June 15, 2024

Cronobacter Added to Notifiable Pathogens Reported to CDC

The Council of State and Territorial Epidemiologists (CSTE) is recommending that cronobacter be added to the list of notifiable pathogens reported to the Centers for Disease Control and Prevention (CDC). This is notable, since this pathogen, which can be deadly to infants, has not been tracked and is not reportable except in two states: Minnesota and Michigan. Because it is not tracked, we do not know how many infants are sickened by this pathogen.

Cronobacter Added to Notifiable Pathogens Reported to CDC

It’s unfortunate that states will not be required to notify the CDC about these infections, but will only be asked to, although states usually do comply with this type of request. The position statement establishes standardized criteria for case definition and case counting that will be used for public health surveillance purposes. This change will start in 2024.

In the fall of 2021, the CDC received notice about three infants who had been sickened with cronobacter infections. They had been fed infant formula manufactured at the Abbott Nutrition facility in Sturgis, Michigan. The state of Minnesota was the first to report an illness.

These illnesses prompted an FDA inspection of the plant in February and March 2023. FDA’s Form 483 inspection report stated that the company, “did not maintain a building used in the manufacture, processing, packing, or holding of infant formula in a clean and sanitary condition.” And the FDA found Cronobacter sakazakii on zone two and zone three surfaces in medium and high care areas of powdered infant formula production. Based on the results of that inspection, the plant was shuttered and the company’s Similac, EleCare, and Alimentum powdered infant formulas were recalled.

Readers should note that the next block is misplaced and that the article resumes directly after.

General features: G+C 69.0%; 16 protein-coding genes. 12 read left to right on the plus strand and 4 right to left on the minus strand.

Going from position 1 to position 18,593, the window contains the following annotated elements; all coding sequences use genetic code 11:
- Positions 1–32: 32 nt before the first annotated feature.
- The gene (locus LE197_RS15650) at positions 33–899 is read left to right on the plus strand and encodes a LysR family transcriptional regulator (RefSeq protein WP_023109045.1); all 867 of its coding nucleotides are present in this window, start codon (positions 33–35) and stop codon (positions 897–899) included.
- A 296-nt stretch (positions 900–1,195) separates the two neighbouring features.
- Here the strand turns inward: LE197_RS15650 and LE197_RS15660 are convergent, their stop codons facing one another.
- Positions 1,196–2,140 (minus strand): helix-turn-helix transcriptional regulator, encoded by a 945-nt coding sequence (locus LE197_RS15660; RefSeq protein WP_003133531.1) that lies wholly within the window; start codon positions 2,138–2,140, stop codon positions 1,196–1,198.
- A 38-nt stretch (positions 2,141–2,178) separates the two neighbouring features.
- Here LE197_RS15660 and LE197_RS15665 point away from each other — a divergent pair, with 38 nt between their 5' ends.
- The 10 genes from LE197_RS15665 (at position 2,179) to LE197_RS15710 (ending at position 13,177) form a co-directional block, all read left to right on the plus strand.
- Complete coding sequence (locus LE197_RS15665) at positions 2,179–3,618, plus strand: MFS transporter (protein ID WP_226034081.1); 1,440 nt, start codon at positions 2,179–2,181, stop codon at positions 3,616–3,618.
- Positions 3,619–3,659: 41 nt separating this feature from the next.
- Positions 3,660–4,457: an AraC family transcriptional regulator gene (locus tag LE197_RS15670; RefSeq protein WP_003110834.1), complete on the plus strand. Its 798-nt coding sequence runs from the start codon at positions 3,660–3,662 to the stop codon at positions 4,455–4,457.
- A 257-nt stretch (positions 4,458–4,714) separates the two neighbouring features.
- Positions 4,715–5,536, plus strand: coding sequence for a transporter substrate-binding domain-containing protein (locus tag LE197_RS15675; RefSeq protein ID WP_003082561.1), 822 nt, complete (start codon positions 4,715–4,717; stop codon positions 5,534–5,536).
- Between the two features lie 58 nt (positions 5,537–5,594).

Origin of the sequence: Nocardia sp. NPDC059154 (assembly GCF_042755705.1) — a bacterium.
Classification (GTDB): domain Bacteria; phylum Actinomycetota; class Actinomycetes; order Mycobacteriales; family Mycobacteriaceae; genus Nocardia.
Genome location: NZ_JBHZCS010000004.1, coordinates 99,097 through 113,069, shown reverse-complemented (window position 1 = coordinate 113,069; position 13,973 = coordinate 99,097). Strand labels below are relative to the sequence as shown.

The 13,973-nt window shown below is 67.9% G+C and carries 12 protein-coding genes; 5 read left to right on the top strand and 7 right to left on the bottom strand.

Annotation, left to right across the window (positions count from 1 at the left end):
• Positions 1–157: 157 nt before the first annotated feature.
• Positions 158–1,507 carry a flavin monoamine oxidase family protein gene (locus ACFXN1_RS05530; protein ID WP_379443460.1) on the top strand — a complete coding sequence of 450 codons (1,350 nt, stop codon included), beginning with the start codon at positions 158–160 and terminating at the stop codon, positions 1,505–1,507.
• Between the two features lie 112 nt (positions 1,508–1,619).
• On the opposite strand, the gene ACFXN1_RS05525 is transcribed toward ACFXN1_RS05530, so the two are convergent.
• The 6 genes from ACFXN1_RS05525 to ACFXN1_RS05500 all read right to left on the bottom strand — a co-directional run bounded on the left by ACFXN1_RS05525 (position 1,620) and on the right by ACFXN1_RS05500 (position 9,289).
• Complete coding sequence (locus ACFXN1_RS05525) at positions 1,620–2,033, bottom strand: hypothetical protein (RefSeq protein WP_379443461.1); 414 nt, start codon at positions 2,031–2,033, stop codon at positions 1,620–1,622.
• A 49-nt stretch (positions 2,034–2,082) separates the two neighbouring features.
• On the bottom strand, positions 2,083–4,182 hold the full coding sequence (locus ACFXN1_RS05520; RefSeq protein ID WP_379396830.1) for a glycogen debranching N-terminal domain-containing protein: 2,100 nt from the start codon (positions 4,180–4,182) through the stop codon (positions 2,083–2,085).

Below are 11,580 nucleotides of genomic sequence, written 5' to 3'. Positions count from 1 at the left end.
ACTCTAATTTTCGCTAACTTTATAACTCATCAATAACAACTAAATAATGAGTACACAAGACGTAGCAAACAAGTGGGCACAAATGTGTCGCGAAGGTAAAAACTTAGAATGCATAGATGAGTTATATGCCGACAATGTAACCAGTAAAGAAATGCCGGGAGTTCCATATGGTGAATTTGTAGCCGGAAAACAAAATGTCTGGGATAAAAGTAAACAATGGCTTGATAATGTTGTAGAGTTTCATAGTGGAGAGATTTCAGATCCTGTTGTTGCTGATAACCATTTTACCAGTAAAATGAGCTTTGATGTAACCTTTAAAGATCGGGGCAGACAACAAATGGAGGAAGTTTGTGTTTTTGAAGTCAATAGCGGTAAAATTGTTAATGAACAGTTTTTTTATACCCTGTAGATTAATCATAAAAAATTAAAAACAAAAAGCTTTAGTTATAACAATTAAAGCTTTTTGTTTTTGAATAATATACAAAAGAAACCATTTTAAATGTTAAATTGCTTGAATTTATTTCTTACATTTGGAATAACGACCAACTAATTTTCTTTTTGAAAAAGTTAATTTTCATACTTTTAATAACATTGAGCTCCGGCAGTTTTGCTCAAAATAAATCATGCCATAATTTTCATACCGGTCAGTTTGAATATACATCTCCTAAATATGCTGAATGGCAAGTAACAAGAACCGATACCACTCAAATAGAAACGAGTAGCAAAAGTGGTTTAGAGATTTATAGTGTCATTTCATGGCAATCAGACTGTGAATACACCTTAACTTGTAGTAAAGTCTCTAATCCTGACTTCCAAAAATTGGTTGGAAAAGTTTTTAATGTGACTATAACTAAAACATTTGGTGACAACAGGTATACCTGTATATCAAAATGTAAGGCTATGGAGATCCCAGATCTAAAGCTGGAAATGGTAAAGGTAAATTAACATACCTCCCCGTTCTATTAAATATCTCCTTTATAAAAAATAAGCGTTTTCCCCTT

Although the Abbott plant was shut down for months after this inspection, and although Cronobacter was found in the plant, the infant illnesses could not be linked to Abbott Nutrition products.

The shut down caused an infant formula shortage that panicked parents. The FDA had to increase importation of infant formula from other countries to help meet demand. The Abbott facility opened again in May 2022 after entering a consent decree with the FDA.

One of the issues is that powdered infant formula is not a sterile product, and infant formula manufacturers claim that it cannot be made sterile. Liquid infant formula, however, is sterile, although it is more expensive than the powdered variety. Parents are told to talk to their child’s pediatrician about the best choices of formula to use for their infant.

About this recommendation, CSTE Executive Director Janet Hamilton, MPH, said in a statement, “I’d like to commend our members and partners who collaborated on this position statement to advance national surveillance efforts for Cronobacter infections. These efforts will assist public health agencies in quantifying and identifying the cause of Cronobacter infections and, coupled with education efforts, will help protect the health of those most vulnerable. Ultimately, we want these infections to be prevented.”

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